Sometimes the smallest of things are the most satisfying.
There is a charter in the National Records of Scotland (NRS, formerly the National Archives of Scotland) by which Archibald Campbell, Provost of the Collegiate Church of Kilmun, grants a nineteen-year tack of the teinds of Dysart parish in Glenorchy. The exciting feature of this charter, however, is not so much its contents as the pair of seals appended to it.
One of them is the seal of Colin, earl of Argyll (d,1584).
The other seal has a picture of an abbot or bishop on it – an ecclesiastical seal, therefore.
Until last week the NRS catalague described this second seal as that of James Hamilton, bishop of Lismore. This may be one reason why the seal is not better known. But the Faith in Cowal project has recently pointed out to the NRS that the seal is actually that of Archibald Campbell, Provost of the Kirk of Kilmun, and that it is appended directly below his signature. The NRS has corrected its catalogue accordingly.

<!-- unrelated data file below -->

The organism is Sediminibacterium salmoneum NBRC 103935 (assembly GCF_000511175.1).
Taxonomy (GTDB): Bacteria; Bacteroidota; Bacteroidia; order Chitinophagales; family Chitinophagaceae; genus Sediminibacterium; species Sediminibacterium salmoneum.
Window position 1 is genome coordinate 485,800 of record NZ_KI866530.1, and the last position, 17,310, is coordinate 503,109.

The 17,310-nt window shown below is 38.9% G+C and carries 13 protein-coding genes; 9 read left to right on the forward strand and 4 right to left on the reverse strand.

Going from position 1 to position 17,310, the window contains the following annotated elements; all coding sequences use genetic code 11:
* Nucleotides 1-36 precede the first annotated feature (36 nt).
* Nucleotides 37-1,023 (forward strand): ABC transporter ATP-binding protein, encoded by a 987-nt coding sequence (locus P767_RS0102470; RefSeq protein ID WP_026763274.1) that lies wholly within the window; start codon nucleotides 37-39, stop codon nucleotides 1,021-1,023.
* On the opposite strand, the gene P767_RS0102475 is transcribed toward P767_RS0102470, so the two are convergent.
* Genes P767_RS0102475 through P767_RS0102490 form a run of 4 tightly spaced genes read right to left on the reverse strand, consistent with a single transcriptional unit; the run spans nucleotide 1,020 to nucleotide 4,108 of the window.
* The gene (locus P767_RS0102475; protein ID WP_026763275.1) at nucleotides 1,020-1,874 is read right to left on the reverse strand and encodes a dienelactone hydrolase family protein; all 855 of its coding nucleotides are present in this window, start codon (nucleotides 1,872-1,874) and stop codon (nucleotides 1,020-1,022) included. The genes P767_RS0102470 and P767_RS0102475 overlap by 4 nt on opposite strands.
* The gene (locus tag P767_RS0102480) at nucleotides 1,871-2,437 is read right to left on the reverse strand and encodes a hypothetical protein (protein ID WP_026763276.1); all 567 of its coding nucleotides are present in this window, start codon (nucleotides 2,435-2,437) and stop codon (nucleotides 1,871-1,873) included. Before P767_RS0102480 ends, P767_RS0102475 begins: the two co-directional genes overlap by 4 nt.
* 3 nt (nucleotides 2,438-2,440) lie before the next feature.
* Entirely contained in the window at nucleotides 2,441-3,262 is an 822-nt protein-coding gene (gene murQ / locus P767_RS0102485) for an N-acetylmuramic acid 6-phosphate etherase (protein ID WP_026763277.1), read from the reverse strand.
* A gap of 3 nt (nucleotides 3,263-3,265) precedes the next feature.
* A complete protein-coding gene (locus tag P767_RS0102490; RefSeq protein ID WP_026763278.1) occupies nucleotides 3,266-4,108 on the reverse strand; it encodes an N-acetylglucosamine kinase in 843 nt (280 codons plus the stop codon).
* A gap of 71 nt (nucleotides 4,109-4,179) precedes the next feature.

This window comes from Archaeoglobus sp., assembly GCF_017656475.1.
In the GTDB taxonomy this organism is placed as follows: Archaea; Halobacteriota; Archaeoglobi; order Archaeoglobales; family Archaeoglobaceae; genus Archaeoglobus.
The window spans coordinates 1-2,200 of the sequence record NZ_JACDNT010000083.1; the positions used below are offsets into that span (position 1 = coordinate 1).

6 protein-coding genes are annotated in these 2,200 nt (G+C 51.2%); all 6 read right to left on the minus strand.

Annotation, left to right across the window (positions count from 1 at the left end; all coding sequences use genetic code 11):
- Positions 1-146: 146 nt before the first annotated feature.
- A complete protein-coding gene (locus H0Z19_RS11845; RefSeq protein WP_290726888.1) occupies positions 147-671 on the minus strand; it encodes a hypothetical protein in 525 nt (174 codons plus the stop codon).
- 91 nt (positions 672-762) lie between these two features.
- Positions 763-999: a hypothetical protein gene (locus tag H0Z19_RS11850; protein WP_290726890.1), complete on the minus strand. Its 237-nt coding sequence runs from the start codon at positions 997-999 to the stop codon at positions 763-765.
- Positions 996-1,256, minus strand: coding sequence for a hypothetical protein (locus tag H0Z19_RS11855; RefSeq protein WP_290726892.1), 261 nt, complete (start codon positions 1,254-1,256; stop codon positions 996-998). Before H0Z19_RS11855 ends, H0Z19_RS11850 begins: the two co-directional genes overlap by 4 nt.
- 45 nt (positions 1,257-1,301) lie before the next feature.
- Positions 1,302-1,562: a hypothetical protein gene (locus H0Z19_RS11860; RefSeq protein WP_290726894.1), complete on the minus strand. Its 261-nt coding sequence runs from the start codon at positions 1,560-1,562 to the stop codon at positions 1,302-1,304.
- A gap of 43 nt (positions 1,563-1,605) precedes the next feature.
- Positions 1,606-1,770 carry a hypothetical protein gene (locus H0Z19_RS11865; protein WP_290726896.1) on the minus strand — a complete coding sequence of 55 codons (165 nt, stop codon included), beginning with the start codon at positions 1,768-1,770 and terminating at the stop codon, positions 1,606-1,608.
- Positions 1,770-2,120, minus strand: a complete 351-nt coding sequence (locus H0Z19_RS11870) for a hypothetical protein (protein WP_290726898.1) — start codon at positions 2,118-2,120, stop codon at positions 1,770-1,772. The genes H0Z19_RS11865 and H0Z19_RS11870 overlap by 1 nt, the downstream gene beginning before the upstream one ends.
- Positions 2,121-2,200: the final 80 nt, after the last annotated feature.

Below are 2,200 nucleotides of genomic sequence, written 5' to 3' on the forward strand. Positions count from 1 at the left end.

Now that the seal is correctly identified, we can say that we have also identified the earliest known image of St Munnu, the patron saint of Archibald Campbell’s church at Kilmun. The saint stands on top of the Campbell coat of arms (two gyronnis or crosses of eight and two galleys), which of course refers to the family of Archibald, the provost.
As for the features of the saint himself on this seal, it is hard to discern much, but he is portrayed holding a bachall – the abbot’s staff of office. This refers to the authority of St Munnu the abbot during his own lifetime of course, but we should probaby also read it as alluding to the Provost of Kilmun who uses the image to present himself as the heir to St Munnu’s authority. By joining the image of the saint to the Campbell coat of arms the seal is making an implicit claim about the authority of Archibald Campbell and of his family.
The depiction of the bachall is doubly interesting because we know that such a staff was kept at Inverchapel, close to Kilmun, as a relic of St Munnu. The relic appears (together with its deòradh or hereditary keeper) in a charter of 1497.
By identifying this seal we can add another little piece to the jigsaw of the history of Cowal and the Christian communities here.